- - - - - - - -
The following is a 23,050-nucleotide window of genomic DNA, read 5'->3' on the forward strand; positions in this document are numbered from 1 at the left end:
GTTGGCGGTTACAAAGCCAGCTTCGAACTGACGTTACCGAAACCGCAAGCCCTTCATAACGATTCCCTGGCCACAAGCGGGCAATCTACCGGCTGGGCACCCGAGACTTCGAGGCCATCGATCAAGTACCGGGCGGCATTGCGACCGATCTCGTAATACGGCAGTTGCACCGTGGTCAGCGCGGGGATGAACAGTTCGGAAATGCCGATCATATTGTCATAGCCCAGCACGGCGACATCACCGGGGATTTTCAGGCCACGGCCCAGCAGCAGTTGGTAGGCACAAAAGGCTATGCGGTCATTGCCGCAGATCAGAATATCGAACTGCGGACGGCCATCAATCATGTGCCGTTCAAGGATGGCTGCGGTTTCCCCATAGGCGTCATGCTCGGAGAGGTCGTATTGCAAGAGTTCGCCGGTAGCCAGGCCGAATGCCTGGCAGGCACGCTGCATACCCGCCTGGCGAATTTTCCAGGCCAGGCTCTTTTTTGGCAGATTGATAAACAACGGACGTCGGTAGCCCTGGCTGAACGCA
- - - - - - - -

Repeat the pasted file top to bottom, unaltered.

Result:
The following is a 23,050-nucleotide window of genomic DNA, read 5'->3' on the forward strand; positions in this document are numbered from 1 at the left end:
GTTGGCGGTTACAAAGCCAGCTTCGAACTGACGTTACCGAAACCGCAAGCCCTTCATAACGATTCCCTGGCCACAAGCGGGCAATCTACCGGCTGGGCACCCGAGACTTCGAGGCCATCGATCAAGTACCGGGCGGCATTGCGACCGATCTCGTAATACGGCAGTTGCACCGTGGTCAGCGCGGGGATGAACAGTTCGGAAATGCCGATCATATTGTCATAGCCCAGCACGGCGACATCACCGGGGATTTTCAGGCCACGGCCCAGCAGCAGTTGGTAGGCACAAAAGGCTATGCGGTCATTGCCGCAGATCAGAATATCGAACTGCGGACGGCCATCAATCATGTGCCGTTCAAGGATGGCTGCGGTTTCCCCATAGGCGTCATGCTCGGAGAGGTCGTATTGCAAGAGTTCGCCGGTAGCCAGGCCGAATGCCTGGCAGGCACGCTGCATACCCGCCTGGCGAATTTTCCAGGCCAGGCTCTTTTTTGGCAGATTGATAAACAACGGACGTCGGTAGCCCTGGCTGAACGCA